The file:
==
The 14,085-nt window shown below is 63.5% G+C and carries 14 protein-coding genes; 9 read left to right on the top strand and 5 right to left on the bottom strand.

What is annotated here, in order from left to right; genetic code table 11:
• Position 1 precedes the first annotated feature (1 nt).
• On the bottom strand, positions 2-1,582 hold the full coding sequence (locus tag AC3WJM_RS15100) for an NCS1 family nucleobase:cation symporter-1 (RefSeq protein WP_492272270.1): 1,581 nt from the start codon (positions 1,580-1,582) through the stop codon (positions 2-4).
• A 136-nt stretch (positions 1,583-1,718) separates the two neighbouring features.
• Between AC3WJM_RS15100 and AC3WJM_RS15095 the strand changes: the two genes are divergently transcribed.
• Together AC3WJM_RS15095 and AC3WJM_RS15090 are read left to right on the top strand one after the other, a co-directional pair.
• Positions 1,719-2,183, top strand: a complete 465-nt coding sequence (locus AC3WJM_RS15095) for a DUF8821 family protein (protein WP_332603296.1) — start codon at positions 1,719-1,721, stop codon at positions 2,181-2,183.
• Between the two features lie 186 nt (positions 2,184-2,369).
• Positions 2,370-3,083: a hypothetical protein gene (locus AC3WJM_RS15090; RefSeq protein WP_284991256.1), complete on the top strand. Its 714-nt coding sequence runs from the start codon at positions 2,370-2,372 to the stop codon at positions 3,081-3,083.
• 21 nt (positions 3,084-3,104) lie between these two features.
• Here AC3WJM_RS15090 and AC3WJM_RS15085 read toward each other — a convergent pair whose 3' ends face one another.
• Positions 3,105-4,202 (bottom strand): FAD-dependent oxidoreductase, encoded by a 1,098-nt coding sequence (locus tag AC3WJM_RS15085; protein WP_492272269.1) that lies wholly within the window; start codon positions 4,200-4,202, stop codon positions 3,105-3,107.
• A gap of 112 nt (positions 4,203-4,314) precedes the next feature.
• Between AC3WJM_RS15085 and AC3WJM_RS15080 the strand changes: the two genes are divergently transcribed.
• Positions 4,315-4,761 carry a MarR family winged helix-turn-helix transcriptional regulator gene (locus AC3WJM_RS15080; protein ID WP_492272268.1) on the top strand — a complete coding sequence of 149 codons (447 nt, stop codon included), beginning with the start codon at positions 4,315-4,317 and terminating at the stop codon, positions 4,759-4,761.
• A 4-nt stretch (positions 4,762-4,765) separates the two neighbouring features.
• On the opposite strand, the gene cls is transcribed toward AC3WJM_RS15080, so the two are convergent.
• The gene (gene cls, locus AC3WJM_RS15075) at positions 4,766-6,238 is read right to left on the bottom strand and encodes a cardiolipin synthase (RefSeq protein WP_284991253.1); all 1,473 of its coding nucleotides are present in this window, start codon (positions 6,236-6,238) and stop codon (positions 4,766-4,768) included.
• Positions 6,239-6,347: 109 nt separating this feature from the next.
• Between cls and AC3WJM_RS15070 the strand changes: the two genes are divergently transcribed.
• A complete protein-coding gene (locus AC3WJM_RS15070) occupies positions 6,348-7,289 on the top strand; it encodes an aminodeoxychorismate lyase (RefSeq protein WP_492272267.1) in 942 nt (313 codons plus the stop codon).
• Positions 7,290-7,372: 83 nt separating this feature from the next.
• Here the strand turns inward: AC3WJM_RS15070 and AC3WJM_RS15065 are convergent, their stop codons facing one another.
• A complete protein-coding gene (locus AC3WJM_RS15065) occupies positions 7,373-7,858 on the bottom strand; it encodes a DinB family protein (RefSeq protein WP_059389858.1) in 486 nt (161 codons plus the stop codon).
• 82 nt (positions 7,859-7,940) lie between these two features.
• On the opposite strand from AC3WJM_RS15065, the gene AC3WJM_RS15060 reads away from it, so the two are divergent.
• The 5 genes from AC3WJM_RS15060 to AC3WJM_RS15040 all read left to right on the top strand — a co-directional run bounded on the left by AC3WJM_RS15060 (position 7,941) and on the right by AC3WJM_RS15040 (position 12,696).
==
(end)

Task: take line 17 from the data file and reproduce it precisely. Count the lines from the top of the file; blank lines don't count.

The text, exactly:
• A 4-nt stretch (positions 4,762-4,765) separates the two neighbouring features.